Random Thoughts on
Love and Fear
(and anything in between)

October 13, 2009

A Fight Against The Blood And Hatred In The Air

Perusing DailyKos this morning, I was directed to an extremely misguided column by Richard Cohen regarding the recent award of the Nobel Peace Prize to President Obama. In a nutshell, we Americans ought to be insulted by the attitude of those Europeans.

The European view that Obama is some sort of accidental president, that he does not truly represent the essence of America, is a bit disturbing as well as insulting. I think a bit of it is a greater fixation on Obama's race than you will find here and, concurrently, a misguided belief that Obama's race makes him less of an American in America than a white person would be. Europeans have always had a good time with American racism, finding it very comforting in its confirmation of our essential boorishness. In this sense, the Nobel was meant to encourage us in our new, admirable path -- keep it up, Yanks. Thanks, Olaf.
What. A. Load. Of. Cr@p. I added a comment to the Kos "pundit wrap-up" which contained that gem, basically noting the following:

Mr. Cohen has it exactly backwards. It's not the Europeans who think "that he does not truly represent the essence of America". That's a stock argument of tea-baggers and town-hall shouters, and has been continually pushed by right-wing radio ranters and "respected" columnists, even before the election. Anyone remember Kathleen Parker's infamous "blood equity" column?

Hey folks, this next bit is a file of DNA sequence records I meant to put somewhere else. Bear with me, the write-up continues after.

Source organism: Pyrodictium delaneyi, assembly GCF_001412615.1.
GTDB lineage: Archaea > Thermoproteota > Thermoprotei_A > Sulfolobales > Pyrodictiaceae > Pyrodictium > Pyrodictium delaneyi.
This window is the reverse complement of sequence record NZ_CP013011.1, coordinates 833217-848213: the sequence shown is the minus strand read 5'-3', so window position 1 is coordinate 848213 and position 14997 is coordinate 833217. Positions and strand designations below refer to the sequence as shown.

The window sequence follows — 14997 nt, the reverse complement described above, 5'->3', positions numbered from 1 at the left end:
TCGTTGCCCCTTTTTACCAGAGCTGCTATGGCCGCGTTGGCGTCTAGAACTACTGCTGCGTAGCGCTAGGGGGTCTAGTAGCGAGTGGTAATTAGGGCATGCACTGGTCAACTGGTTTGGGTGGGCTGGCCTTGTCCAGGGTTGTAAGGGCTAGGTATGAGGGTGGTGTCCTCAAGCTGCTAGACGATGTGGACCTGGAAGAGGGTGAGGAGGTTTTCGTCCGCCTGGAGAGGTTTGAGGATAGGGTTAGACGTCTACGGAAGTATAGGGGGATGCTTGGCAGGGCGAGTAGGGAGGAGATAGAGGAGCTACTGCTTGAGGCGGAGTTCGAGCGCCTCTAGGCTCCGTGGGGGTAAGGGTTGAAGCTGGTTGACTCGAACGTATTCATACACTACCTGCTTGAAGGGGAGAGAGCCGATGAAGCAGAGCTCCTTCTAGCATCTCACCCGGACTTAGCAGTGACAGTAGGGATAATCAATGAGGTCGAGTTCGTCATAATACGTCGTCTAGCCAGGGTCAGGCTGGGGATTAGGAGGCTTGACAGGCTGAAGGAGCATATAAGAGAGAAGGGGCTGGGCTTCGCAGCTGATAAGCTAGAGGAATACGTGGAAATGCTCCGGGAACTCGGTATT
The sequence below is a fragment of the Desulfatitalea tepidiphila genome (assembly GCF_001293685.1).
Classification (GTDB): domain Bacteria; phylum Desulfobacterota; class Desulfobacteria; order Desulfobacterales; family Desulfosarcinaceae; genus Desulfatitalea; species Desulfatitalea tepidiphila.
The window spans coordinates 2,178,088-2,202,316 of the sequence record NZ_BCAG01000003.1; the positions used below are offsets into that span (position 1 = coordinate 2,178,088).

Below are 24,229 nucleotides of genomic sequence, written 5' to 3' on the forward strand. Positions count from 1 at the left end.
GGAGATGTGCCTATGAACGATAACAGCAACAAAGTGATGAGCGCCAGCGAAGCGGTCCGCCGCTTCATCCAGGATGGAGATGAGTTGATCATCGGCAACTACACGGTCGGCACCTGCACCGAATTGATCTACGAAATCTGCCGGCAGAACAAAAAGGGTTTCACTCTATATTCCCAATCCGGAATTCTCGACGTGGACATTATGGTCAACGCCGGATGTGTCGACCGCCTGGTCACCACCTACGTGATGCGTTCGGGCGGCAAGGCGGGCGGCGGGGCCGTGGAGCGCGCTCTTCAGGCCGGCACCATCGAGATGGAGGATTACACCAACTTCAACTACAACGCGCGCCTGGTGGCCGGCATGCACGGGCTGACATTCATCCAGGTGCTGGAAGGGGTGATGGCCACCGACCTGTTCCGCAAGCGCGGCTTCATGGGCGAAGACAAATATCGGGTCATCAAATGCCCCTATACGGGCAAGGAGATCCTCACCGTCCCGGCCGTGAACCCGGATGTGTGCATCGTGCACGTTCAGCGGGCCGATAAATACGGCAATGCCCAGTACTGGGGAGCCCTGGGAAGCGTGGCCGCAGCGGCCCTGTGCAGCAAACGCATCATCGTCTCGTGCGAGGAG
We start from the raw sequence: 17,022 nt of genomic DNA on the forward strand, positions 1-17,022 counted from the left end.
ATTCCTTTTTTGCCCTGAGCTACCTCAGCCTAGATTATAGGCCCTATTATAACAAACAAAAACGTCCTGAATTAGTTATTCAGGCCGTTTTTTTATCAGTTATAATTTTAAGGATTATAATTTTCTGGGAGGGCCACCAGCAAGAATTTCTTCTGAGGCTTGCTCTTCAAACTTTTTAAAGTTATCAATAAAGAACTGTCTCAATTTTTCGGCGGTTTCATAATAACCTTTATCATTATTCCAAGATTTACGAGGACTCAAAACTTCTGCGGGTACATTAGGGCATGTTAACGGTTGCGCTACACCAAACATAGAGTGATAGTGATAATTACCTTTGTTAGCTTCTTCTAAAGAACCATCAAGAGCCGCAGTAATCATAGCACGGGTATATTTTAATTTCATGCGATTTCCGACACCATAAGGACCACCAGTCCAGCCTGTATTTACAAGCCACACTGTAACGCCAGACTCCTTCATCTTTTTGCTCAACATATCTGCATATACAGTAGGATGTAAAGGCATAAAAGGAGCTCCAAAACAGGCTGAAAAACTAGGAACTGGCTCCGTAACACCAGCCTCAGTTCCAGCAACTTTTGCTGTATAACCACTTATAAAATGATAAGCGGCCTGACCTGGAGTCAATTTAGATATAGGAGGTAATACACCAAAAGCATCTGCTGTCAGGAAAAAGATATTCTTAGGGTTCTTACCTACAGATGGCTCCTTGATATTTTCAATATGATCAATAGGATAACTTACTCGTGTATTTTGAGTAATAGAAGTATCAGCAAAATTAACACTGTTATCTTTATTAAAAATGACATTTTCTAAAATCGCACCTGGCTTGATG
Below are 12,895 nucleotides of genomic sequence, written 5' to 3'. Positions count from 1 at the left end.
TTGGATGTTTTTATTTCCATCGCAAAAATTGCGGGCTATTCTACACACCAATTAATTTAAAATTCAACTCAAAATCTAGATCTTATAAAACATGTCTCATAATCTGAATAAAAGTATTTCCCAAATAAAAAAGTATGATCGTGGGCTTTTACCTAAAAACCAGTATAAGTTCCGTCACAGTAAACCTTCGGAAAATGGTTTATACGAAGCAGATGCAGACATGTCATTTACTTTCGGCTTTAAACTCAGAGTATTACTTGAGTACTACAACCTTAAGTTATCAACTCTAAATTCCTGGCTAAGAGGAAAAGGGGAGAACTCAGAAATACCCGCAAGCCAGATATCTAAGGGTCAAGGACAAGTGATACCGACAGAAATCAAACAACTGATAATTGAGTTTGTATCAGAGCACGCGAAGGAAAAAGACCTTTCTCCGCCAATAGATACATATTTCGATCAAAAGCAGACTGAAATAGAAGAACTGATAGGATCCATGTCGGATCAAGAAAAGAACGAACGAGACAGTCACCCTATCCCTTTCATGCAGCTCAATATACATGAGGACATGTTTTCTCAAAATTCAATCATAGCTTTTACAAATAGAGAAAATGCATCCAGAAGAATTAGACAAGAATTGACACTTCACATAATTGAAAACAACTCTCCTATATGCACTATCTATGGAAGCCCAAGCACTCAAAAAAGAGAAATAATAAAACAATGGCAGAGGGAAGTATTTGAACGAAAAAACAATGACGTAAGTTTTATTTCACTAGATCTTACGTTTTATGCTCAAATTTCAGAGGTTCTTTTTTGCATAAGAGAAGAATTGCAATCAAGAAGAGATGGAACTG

Full-bloodedness is an old coin that’s gaining currency in the new American realm. Meaning: Politics may no longer be so much about race and gender as about heritage, core values, and made-in-America. Just as we once and still have a cultural divide in this country, we now have a patriot divide.

Who “gets” America? And who doesn’t?

The answer has nothing to do with a flag lapel pin, which Obama donned for a campaign swing through West Virginia, or even military service, though that helps. It’s also not about flagpoles in front yards or magnetic ribbons stuck on tailgates.

It’s about blood equity, heritage and commitment to hard-won American values. And roots.

It was the anti-Obama side (aided and abetted by the Richard Cohens of the elite commentariat) which claimed that Obama "does not truly represent the essence of America". The American people resoundingly rejected that notion.

Having commented to this effect, I now realize that the latest Cohen column is so internally, self-evidentially full of backwards reasoning, that there was no need to point out its obvious flaws. After all, he also includes in it his new, after-the-fact "reasoning" concerning the President's earlier journey to boost Chicago's bid for the 2016 Olympic Games.

In my estimation, the distance Obama put between himself and what came before him encouraged the International Olympic Committee not to see him as the president of the United States and thus, as with some supplicating mayor, to dismiss his entreaty. At that moment, he was the president of Chicago, commander in chief of Cook County and not the entire United States. A lesson learned, I hope.

So, to conclude, Mr. Cohen is insulted that the Europeans view Obama as somehow not fully American, even if it is Obama's fault for putting that idea into their heads.

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